Now to send this off and see what others have suggested.
    Enjoy,         DoN.
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I'll ask the owner what color the logo is and will post the reply when I get it.
Rob
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2145: It may be a mystery component, for use in a school lab, where one test of budding young electrical engineers is to have them figure out what's in the box by making electrical tests only.
Despite the color scheme, this is called a "black-box test".
Joe Gwinn
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wrote:

Well Joe, the famous "Black Box" which was invented by an Australian and is in every aeroplane, is orange.
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I wasn't aware that Wilhelm Cauer was an ozzie.
scott
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wrote:

I realize that some citizens of the US, have misinterpreted the name Australia and confused it with Austria, which are approximately 9000 miles apart But, although Austria is close to Germany, let us not confuse the subject further Wilhelm was a German and had nothing to do with flight recorders at all.
Wilhelm Cauer (June 24, 1900 - April 22, 1945) was a German mathematician and scientist. He is most noted for his work on the analysis and synthesis of electrical filters and his work marked the beginning of the field of network synthesis.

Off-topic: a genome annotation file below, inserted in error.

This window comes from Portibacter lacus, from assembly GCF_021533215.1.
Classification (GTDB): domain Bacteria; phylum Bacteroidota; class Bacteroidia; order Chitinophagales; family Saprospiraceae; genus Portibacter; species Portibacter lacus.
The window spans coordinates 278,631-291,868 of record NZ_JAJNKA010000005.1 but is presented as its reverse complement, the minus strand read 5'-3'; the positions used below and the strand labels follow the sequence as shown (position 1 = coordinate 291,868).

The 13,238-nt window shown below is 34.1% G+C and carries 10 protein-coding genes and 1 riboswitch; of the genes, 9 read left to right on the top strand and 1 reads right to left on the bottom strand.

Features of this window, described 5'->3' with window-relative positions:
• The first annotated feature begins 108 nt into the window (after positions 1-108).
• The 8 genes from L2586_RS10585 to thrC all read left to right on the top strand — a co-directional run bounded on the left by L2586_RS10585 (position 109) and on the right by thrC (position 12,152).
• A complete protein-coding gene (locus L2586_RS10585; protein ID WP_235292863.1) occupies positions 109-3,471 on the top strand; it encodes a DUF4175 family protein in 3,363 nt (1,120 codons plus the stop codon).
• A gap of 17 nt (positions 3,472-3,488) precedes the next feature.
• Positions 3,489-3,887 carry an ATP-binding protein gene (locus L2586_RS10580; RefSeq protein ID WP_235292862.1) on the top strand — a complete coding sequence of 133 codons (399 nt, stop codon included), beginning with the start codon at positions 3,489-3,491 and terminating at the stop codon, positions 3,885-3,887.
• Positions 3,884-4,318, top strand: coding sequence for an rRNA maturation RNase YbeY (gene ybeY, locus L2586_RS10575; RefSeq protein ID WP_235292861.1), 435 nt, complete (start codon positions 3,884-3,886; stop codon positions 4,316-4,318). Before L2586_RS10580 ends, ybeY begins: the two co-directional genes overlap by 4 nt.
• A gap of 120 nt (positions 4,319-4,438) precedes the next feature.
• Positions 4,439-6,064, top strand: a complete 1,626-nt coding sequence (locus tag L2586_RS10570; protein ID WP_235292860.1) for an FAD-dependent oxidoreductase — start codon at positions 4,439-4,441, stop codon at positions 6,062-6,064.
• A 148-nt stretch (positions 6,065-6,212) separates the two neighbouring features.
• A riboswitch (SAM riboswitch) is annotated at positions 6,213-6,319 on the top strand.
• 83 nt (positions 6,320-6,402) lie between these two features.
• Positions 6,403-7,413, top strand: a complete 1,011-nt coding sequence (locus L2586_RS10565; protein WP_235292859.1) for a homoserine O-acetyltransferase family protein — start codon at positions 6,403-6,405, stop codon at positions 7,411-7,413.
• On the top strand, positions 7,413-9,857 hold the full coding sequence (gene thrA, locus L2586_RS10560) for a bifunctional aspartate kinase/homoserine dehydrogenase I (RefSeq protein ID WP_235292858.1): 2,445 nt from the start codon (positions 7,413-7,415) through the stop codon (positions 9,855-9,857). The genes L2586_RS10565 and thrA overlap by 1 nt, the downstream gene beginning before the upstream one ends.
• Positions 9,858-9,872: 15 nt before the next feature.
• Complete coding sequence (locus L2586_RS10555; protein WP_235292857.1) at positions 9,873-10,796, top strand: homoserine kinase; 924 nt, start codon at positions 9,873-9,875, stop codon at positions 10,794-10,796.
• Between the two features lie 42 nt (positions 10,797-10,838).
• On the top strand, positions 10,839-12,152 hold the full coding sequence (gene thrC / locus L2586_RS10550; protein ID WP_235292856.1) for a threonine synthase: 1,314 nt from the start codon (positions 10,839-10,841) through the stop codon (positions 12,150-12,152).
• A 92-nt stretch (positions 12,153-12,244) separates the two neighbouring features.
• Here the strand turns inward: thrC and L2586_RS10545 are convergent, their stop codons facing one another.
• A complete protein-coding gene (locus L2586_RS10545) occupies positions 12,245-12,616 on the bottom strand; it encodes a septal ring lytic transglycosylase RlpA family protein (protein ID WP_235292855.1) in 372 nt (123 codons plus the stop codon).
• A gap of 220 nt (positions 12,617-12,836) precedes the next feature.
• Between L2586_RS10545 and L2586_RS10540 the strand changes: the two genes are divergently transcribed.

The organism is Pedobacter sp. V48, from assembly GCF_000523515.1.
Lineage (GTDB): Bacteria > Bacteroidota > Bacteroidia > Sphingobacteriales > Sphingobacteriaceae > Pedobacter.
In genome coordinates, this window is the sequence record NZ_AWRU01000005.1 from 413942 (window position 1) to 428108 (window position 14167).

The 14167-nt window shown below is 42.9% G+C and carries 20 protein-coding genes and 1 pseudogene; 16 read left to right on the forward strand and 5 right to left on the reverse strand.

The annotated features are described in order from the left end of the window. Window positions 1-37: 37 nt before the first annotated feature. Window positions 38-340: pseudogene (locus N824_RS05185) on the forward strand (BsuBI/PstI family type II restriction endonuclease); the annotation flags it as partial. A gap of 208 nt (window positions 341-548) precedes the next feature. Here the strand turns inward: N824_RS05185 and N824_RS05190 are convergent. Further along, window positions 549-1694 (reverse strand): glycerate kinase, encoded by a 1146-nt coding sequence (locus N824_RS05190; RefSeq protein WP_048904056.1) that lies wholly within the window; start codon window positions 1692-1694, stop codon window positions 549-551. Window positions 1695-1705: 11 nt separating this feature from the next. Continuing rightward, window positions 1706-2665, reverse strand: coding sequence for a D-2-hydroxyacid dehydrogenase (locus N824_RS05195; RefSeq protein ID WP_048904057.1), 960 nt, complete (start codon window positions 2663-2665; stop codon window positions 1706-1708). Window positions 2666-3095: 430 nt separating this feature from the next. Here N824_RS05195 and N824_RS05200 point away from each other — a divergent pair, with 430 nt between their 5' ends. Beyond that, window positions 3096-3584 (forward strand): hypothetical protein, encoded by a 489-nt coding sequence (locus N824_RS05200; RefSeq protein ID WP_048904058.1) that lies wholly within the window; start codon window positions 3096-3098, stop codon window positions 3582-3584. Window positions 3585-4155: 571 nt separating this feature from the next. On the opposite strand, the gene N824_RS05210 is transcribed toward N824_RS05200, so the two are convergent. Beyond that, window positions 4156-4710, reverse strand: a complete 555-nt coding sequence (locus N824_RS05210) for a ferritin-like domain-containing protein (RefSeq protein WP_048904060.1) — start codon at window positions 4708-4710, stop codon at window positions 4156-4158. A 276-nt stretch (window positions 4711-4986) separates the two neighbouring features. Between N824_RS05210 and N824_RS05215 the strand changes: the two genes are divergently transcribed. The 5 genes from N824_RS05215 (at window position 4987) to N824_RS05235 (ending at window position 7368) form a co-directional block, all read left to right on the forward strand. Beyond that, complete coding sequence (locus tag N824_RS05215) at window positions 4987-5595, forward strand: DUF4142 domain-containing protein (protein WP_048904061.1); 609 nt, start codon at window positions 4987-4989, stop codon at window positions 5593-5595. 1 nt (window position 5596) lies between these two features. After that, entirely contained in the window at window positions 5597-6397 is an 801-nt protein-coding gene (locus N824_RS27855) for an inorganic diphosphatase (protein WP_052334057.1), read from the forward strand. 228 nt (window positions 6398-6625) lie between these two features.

Don't know where you got your information from, but, this may clear things up for you:
Dr David Warren of the Aeronautical Research Laboratories in Melbourne, Australia invented the "Black Box" flight data recorder. He was the first person to conceive of the idea of recording the flight crew's conversation on an airplane and of protecting that recording in the event of a crash or fire. The purpose of the Black Box was to help identify the reasons for a plane crash, by recording any clues in the flight crew's conversation. The Black Box was invented in 1953 and in production by 1957. The first ones were painted bright red or orange to make them easier to find after a crash. In 1960, Australia became the first country to make flight recorders mandatory in aircraft.